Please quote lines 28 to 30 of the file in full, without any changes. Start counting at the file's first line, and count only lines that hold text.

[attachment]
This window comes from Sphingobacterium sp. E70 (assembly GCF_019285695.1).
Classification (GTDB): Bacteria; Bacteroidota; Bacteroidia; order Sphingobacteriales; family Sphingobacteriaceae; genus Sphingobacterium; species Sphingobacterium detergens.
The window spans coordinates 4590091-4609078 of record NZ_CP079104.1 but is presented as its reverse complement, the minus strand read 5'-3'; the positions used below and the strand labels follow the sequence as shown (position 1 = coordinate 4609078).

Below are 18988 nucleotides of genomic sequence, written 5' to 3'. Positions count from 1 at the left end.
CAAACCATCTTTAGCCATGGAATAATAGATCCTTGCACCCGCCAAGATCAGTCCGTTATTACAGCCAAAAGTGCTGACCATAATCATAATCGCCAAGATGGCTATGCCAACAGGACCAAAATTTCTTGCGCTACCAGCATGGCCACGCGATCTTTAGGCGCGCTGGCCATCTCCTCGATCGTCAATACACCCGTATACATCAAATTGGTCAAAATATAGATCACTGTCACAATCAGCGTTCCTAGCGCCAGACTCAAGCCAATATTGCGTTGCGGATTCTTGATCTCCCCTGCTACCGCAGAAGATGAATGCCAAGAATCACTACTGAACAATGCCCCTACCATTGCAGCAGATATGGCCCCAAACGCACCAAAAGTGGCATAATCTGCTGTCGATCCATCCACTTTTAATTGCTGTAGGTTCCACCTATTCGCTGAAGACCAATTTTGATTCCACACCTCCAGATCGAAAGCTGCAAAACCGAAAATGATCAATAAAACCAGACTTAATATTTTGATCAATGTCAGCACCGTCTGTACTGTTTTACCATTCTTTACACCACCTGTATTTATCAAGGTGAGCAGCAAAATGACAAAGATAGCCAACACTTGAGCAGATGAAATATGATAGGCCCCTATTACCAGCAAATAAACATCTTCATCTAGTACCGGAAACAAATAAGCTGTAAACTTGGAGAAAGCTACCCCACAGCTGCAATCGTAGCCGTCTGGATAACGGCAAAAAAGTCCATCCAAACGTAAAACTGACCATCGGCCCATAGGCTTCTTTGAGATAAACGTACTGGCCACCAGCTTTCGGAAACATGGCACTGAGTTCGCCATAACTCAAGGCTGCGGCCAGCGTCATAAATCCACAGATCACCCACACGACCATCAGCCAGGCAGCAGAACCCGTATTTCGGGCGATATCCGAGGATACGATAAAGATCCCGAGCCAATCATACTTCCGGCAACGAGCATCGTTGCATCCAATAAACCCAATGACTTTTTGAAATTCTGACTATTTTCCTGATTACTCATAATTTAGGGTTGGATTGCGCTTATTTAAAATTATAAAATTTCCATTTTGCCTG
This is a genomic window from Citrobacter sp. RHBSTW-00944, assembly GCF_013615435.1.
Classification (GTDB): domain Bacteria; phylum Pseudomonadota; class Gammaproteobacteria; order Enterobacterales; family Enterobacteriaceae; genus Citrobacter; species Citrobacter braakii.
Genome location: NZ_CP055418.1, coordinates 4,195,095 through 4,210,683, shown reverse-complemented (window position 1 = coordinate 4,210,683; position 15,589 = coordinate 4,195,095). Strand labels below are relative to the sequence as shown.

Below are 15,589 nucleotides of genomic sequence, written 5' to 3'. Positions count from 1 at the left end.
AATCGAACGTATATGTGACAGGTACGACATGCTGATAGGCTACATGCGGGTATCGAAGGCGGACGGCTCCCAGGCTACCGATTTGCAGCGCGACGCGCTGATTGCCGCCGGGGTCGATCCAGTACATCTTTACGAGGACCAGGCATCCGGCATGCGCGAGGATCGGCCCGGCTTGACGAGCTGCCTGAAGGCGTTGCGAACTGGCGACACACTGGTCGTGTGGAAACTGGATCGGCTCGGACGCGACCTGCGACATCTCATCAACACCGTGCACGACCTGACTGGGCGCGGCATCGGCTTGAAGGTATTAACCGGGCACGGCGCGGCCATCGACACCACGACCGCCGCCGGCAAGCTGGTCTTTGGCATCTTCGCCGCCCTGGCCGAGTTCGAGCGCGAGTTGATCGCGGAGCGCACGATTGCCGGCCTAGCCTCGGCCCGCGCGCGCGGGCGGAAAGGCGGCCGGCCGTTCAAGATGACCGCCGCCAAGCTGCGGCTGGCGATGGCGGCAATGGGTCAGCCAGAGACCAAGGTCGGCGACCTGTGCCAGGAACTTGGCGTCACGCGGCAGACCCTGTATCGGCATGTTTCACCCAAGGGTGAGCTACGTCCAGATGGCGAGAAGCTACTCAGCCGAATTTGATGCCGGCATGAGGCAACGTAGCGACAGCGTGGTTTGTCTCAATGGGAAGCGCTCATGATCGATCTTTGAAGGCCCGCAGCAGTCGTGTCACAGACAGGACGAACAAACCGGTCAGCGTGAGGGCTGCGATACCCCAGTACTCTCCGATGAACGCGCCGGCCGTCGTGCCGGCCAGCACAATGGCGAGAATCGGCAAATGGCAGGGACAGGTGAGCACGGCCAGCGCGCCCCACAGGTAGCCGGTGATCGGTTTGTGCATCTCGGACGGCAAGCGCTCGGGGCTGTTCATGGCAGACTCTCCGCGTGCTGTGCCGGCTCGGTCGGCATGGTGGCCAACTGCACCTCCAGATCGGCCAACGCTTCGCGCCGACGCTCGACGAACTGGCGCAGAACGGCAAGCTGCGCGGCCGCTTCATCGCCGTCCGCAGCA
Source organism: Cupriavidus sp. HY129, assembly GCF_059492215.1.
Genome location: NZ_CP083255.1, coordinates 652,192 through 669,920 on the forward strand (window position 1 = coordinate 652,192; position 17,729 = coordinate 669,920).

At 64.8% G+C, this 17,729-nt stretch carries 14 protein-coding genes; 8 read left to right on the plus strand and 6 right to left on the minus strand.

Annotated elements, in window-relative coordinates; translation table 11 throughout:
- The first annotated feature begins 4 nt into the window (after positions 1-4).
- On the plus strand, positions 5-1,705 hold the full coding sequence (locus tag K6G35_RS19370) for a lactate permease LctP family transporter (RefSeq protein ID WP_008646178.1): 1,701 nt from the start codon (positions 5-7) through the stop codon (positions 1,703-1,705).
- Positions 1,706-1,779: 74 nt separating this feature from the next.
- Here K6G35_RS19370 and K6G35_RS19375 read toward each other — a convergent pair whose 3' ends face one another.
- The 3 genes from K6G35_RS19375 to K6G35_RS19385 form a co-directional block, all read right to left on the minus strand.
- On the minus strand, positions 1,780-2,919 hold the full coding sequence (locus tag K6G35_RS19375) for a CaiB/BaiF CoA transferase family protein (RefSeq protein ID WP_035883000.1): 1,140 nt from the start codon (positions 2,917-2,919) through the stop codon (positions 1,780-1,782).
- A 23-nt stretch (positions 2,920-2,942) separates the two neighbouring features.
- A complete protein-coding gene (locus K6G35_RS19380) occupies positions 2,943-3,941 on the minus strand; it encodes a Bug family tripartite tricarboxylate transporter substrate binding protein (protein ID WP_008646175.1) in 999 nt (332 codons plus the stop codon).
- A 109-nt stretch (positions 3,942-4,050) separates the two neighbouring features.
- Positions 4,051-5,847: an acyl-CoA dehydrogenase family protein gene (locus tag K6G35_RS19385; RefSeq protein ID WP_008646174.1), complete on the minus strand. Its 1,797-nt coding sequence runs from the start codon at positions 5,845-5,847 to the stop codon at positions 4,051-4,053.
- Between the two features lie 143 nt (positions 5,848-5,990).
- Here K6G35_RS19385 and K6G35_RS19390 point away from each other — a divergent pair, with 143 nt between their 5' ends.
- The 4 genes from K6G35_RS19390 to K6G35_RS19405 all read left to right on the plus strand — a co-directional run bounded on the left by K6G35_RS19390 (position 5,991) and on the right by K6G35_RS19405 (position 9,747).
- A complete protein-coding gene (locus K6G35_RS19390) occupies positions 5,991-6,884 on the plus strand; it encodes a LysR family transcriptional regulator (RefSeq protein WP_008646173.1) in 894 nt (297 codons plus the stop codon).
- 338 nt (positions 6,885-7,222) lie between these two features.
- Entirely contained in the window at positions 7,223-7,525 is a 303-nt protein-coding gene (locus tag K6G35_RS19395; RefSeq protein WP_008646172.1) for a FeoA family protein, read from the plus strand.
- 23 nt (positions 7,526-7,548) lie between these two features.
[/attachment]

- A complete protein-coding gene (locus K6G35_RS19390) occupies positions 5,991-6,884 on the plus strand; it encodes a LysR family transcriptional regulator (RefSeq protein WP_008646173.1) in 894 nt (297 codons plus the stop codon).
- 338 nt (positions 6,885-7,222) lie between these two features.
- Entirely contained in the window at positions 7,223-7,525 is a 303-nt protein-coding gene (locus tag K6G35_RS19395; RefSeq protein WP_008646172.1) for a FeoA family protein, read from the plus strand.